ES6, ES2015: default values for arguments

Tired of typing if (typeof x === 'undefined') x = defaultValue? Again, ES6 will brings us a elegant solution.

#Default values

The = operator can now help to define a default value to a parameter.

#Function parameters

You can now specify a default value for a parameter of a function. This value will be used if the parameter is not defined, or explicitly set to undefined.

function incr(value, step = 1) {
  return value + step;

incr(41); // 42
incr(41, undefined); // 42
incr(33, 9); // 42

#Dynamic default values

We can specify an expression as a default value. This expression will be evalued during the function call, not during the function declaration.

let defaultWho = "world!";
function hello(who = defaultWho.toUpperCase()) {
  return "Hello " + who;

hello(); // 'Hello WORLD!'
defaultWho = "Anyone?";
hello(); // 'Hello ANYONE?'

#Reusing previous parameters

In the default value expression, you can reuse previous function parameters:

function foo(x = 1, y = x + 1) {
  return x + y;

function bar(x = y + 1, y = 1) {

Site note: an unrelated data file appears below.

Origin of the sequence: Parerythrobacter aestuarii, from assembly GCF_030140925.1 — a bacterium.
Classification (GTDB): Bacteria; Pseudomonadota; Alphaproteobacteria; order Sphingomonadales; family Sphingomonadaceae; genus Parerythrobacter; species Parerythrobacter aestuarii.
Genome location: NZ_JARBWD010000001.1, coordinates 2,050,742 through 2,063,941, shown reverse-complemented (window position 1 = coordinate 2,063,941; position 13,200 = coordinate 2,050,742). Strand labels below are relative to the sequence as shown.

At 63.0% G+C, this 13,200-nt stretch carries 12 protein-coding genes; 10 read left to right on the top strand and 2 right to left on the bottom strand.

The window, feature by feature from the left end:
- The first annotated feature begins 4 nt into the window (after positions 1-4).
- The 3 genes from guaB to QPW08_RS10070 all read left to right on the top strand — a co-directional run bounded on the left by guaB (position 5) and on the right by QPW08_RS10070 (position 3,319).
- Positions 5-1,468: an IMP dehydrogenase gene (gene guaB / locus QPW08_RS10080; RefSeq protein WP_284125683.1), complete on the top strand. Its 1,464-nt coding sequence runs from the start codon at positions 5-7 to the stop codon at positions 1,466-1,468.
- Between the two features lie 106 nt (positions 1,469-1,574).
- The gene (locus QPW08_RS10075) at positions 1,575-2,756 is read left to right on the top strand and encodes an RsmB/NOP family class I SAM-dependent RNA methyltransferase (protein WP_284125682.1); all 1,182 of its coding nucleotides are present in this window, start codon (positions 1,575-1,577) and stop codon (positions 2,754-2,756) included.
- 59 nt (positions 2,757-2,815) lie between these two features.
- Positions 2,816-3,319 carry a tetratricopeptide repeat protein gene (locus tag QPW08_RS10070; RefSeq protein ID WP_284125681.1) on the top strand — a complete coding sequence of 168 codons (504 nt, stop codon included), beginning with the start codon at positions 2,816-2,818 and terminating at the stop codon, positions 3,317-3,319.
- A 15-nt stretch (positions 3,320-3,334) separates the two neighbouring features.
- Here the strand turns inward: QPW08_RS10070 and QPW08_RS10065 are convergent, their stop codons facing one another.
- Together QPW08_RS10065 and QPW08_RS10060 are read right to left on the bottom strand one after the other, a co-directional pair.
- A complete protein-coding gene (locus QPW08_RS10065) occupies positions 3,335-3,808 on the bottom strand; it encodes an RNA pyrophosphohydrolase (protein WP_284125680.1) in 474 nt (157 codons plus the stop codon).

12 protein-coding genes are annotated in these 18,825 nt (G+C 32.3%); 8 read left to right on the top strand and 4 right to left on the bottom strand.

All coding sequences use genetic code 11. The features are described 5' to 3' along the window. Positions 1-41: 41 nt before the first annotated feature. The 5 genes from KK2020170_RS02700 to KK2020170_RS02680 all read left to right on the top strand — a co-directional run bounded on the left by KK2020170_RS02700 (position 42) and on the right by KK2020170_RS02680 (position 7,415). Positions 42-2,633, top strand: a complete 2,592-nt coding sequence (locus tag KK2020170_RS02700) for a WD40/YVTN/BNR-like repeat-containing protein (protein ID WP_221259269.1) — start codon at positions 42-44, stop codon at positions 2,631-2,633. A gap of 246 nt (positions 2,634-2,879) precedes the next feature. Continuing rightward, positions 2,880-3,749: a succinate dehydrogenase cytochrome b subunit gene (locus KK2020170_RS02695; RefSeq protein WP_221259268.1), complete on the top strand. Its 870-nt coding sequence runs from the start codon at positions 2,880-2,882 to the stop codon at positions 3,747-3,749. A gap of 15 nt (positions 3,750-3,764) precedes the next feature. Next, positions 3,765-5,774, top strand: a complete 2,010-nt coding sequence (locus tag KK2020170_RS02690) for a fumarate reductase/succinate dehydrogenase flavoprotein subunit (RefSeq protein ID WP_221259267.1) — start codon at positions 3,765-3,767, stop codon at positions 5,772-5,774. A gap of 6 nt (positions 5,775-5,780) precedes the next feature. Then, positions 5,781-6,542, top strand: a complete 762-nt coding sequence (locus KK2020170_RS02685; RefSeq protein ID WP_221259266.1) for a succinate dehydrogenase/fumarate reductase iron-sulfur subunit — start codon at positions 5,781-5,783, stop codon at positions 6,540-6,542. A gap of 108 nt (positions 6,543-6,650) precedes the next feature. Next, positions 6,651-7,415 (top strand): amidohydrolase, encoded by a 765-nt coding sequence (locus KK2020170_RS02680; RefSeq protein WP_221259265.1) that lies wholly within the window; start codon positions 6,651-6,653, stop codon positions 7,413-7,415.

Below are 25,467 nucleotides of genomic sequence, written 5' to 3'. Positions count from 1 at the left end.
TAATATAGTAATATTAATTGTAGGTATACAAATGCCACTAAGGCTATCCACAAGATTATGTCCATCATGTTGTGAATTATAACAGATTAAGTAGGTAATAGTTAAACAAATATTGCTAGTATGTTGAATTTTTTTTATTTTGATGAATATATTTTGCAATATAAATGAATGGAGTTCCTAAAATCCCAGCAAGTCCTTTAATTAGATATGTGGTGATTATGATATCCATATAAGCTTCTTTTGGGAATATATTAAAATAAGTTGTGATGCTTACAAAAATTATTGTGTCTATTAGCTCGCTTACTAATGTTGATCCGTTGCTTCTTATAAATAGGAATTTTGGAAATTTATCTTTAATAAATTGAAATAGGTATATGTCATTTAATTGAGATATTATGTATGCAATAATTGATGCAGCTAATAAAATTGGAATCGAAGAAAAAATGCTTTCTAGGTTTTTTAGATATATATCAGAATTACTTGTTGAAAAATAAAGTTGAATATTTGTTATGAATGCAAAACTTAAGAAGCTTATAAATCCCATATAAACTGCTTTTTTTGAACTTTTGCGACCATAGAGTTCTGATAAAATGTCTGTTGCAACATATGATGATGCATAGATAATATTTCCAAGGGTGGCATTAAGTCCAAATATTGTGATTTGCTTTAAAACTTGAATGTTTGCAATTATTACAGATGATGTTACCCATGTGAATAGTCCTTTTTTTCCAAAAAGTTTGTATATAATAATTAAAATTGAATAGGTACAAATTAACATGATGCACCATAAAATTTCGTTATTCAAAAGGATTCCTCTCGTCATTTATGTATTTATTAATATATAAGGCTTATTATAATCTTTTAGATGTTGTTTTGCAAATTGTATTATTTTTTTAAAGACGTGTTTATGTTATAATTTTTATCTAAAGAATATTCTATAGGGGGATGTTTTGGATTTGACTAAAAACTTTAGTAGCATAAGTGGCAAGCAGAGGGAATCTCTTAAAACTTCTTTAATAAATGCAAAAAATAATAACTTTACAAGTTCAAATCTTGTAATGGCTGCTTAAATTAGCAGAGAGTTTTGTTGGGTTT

return x + y;

foo(); // 1 + (1 + 1) → 3
bar(); // (undefined + 1) + 1 → NaN

#Particular case: TDZ (Temporal Dead Zone)

A temporal dead zone is an area of your program where a variable exists, but is not available yet while it didn't get its value.

The following example is obviously invalid:

function foo(x = x) {
  // throws ReferenceError?

In fact, during the call of the function, x has not been defined yet, so it cannot be used as a default value. This example should trigger an error

However, scope rules will make this example invalid:

const x = 1;
function foo(x = x) {
  // 'x' used here is the parameter itself

After the evaluation of the default values, we are in the scope of the function and in this scope, x corresponds to the parameter (not defined yet) and not the value defined above.

ProTip: do not reuse a variable name 3 times (that might helps to read and understand your code).


Like for the function arguments, assignments using destructuring can have a default value.

const obj = { z: 42 };
const { x = 1, y = x + 1, z, w } = obj;
w; // undefined
x; // 1
y; // 2
z; // 42

As a reminder, the assignation in the previous example would have been written this way using ES5:

var x = obj.x === undefined ? 1 : obj.x;
var y = obj.y === undefined ? x + 1 : obj.y;
var z = obj.z;
var w = obj.w;


There is no more reasons a priori to see an undefined in an ES6 codebase.

About the compatibility (at the time of the writing): only Firefox ≥ 43 support this feature (and just for function...). So you will need Babel or Traceur to be able to use it.

Written by naholyr

Associate in ByteClub, developer, consultant, trainer, around modern JavaScript technologies (ES6, Node, React…). Regular open-source contributor, blog posts author, and speaker. Said shortly: passionate :)

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